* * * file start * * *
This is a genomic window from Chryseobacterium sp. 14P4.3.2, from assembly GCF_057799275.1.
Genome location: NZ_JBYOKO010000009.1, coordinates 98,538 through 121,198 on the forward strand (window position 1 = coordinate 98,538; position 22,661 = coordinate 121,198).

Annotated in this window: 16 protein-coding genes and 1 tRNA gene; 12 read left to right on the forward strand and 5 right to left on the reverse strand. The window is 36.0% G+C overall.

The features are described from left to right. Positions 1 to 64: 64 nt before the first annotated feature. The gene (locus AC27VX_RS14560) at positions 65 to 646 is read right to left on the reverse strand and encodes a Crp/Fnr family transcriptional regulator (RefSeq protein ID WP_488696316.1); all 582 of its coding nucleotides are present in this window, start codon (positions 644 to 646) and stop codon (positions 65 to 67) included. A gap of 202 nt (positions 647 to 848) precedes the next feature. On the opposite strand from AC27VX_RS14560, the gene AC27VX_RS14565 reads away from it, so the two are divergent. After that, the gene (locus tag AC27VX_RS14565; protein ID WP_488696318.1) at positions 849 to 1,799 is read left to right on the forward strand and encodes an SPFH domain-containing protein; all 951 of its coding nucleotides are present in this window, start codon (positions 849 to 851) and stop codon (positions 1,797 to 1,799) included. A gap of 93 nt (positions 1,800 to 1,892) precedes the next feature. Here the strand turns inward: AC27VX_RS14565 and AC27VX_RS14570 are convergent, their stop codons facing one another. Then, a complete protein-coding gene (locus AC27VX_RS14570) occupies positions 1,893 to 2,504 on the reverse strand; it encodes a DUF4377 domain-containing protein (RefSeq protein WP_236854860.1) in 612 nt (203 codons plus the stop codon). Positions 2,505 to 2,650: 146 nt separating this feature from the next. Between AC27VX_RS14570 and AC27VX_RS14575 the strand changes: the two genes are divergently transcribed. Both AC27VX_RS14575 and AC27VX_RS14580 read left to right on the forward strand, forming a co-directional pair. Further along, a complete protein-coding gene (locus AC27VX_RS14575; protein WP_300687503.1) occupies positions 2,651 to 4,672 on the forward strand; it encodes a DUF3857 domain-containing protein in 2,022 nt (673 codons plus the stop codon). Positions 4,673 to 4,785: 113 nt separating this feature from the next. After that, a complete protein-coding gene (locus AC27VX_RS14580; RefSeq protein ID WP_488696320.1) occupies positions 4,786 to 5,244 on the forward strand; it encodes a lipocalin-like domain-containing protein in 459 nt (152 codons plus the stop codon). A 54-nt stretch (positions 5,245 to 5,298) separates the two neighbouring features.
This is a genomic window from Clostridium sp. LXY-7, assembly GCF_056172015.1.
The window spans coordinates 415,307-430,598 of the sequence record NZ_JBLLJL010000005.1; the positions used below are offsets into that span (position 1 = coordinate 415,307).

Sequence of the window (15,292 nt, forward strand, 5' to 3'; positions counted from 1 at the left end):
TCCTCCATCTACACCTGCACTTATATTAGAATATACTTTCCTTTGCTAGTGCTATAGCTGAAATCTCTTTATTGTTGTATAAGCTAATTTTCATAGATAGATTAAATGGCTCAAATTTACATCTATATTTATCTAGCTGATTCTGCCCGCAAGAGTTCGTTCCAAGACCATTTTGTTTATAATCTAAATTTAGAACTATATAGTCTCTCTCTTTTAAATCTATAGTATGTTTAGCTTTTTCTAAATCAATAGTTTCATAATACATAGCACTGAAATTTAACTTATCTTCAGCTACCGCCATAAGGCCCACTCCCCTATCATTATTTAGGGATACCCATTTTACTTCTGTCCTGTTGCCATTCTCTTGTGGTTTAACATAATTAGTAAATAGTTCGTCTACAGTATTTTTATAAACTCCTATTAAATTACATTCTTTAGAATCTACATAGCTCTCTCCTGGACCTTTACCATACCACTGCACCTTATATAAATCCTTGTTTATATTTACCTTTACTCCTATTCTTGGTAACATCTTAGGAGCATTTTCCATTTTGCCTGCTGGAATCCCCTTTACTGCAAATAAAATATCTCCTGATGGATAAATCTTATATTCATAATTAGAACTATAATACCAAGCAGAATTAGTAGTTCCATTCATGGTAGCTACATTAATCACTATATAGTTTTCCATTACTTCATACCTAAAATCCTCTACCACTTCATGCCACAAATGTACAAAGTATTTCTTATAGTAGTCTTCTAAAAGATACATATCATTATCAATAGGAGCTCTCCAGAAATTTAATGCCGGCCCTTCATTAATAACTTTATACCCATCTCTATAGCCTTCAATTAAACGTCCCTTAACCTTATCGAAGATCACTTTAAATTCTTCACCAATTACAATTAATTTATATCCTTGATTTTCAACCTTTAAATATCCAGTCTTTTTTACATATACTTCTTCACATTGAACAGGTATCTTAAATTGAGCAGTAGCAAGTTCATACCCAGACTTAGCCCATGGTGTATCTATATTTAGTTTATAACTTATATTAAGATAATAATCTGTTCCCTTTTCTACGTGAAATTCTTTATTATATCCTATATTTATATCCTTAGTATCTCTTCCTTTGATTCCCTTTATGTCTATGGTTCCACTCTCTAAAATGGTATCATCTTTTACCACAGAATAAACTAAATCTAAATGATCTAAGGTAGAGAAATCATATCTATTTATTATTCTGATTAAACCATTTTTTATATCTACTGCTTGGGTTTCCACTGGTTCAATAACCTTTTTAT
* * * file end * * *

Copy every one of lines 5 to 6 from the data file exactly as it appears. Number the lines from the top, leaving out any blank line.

This is a genomic window from Clostridium sp. LXY-7, assembly GCF_056172015.1.
The window spans coordinates 415,307-430,598 of the sequence record NZ_JBLLJL010000005.1; the positions used below are offsets into that span (position 1 = coordinate 415,307).